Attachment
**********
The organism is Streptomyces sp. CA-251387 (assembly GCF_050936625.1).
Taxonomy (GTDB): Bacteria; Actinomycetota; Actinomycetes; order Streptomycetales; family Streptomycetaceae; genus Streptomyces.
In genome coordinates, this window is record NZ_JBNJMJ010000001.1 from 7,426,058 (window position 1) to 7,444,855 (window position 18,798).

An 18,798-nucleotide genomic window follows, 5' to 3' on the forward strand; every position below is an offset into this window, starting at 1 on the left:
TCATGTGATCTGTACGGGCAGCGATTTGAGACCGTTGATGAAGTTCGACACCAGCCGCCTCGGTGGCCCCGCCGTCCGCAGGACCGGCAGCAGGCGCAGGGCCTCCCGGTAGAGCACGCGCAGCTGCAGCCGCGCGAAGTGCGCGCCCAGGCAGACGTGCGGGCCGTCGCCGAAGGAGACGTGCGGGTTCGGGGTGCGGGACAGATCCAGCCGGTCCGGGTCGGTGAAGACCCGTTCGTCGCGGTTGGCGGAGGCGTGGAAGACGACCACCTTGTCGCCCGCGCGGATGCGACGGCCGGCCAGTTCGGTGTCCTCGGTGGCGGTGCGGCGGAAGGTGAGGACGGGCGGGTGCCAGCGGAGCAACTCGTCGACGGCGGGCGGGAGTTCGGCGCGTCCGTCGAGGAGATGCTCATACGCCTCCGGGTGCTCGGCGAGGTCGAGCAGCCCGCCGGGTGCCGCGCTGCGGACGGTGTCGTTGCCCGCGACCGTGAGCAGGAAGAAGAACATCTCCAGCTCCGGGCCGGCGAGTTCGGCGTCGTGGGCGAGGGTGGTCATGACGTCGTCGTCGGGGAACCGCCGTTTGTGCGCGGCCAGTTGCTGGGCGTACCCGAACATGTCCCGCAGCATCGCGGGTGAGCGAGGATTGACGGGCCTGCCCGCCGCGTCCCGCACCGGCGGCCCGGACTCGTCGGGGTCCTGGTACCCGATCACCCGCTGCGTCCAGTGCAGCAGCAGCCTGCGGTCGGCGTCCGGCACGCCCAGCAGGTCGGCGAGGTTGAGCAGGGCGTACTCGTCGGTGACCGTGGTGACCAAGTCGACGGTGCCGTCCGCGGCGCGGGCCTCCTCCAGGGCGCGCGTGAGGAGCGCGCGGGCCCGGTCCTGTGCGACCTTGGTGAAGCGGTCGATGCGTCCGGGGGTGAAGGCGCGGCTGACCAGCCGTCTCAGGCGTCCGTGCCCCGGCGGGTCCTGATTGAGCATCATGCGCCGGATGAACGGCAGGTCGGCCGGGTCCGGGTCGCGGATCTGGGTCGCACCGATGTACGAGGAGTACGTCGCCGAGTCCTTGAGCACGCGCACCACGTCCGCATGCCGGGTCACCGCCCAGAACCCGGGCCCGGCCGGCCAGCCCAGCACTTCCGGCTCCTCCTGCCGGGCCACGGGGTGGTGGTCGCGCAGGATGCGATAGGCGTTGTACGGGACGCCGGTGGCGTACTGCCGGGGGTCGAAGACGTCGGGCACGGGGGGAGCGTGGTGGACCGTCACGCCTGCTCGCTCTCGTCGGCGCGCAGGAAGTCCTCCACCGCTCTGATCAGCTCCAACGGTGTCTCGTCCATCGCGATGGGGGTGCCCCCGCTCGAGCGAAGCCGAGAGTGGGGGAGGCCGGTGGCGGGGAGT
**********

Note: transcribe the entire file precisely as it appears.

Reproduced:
The organism is Streptomyces sp. CA-251387 (assembly GCF_050936625.1).
Taxonomy (GTDB): Bacteria; Actinomycetota; Actinomycetes; order Streptomycetales; family Streptomycetaceae; genus Streptomyces.
In genome coordinates, this window is record NZ_JBNJMJ010000001.1 from 7,426,058 (window position 1) to 7,444,855 (window position 18,798).

An 18,798-nucleotide genomic window follows, 5' to 3' on the forward strand; every position below is an offset into this window, starting at 1 on the left:
TCATGTGATCTGTACGGGCAGCGATTTGAGACCGTTGATGAAGTTCGACACCAGCCGCCTCGGTGGCCCCGCCGTCCGCAGGACCGGCAGCAGGCGCAGGGCCTCCCGGTAGAGCACGCGCAGCTGCAGCCGCGCGAAGTGCGCGCCCAGGCAGACGTGCGGGCCGTCGCCGAAGGAGACGTGCGGGTTCGGGGTGCGGGACAGATCCAGCCGGTCCGGGTCGGTGAAGACCCGTTCGTCGCGGTTGGCGGAGGCGTGGAAGACGACCACCTTGTCGCCCGCGCGGATGCGACGGCCGGCCAGTTCGGTGTCCTCGGTGGCGGTGCGGCGGAAGGTGAGGACGGGCGGGTGCCAGCGGAGCAACTCGTCGACGGCGGGCGGGAGTTCGGCGCGTCCGTCGAGGAGATGCTCATACGCCTCCGGGTGCTCGGCGAGGTCGAGCAGCCCGCCGGGTGCCGCGCTGCGGACGGTGTCGTTGCCCGCGACCGTGAGCAGGAAGAAGAACATCTCCAGCTCCGGGCCGGCGAGTTCGGCGTCGTGGGCGAGGGTGGTCATGACGTCGTCGTCGGGGAACCGCCGTTTGTGCGCGGCCAGTTGCTGGGCGTACCCGAACATGTCCCGCAGCATCGCGGGTGAGCGAGGATTGACGGGCCTGCCCGCCGCGTCCCGCACCGGCGGCCCGGACTCGTCGGGGTCCTGGTACCCGATCACCCGCTGCGTCCAGTGCAGCAGCAGCCTGCGGTCGGCGTCCGGCACGCCCAGCAGGTCGGCGAGGTTGAGCAGGGCGTACTCGTCGGTGACCGTGGTGACCAAGTCGACGGTGCCGTCCGCGGCGCGGGCCTCCTCCAGGGCGCGCGTGAGGAGCGCGCGGGCCCGGTCCTGTGCGACCTTGGTGAAGCGGTCGATGCGTCCGGGGGTGAAGGCGCGGCTGACCAGCCGTCTCAGGCGTCCGTGCCCCGGCGGGTCCTGATTGAGCATCATGCGCCGGATGAACGGCAGGTCGGCCGGGTCCGGGTCGCGGATCTGGGTCGCACCGATGTACGAGGAGTACGTCGCCGAGTCCTTGAGCACGCGCACCACGTCCGCATGCCGGGTCACCGCCCAGAACCCGGGCCCGGCCGGCCAGCCCAGCACTTCCGGCTCCTCCTGCCGGGCCACGGGGTGGTGGTCGCGCAGGATGCGATAGGCGTTGTACGGGACGCCGGTGGCGTACTGCCGGGGGTCGAAGACGTCGGGCACGGGGGGAGCGTGGTGGACCGTCACGCCTGCTCGCTCTCGTCGGCGCGCAGGAAGTCCTCCACCGCTCTGATCAGCTCCAACGGTGTCTCGTCCATCGCGATGGGGGTGCCCCCGCTCGAGCGAAGCCGAGAGTGGGGGAGGCCGGTGGCGGGGAGT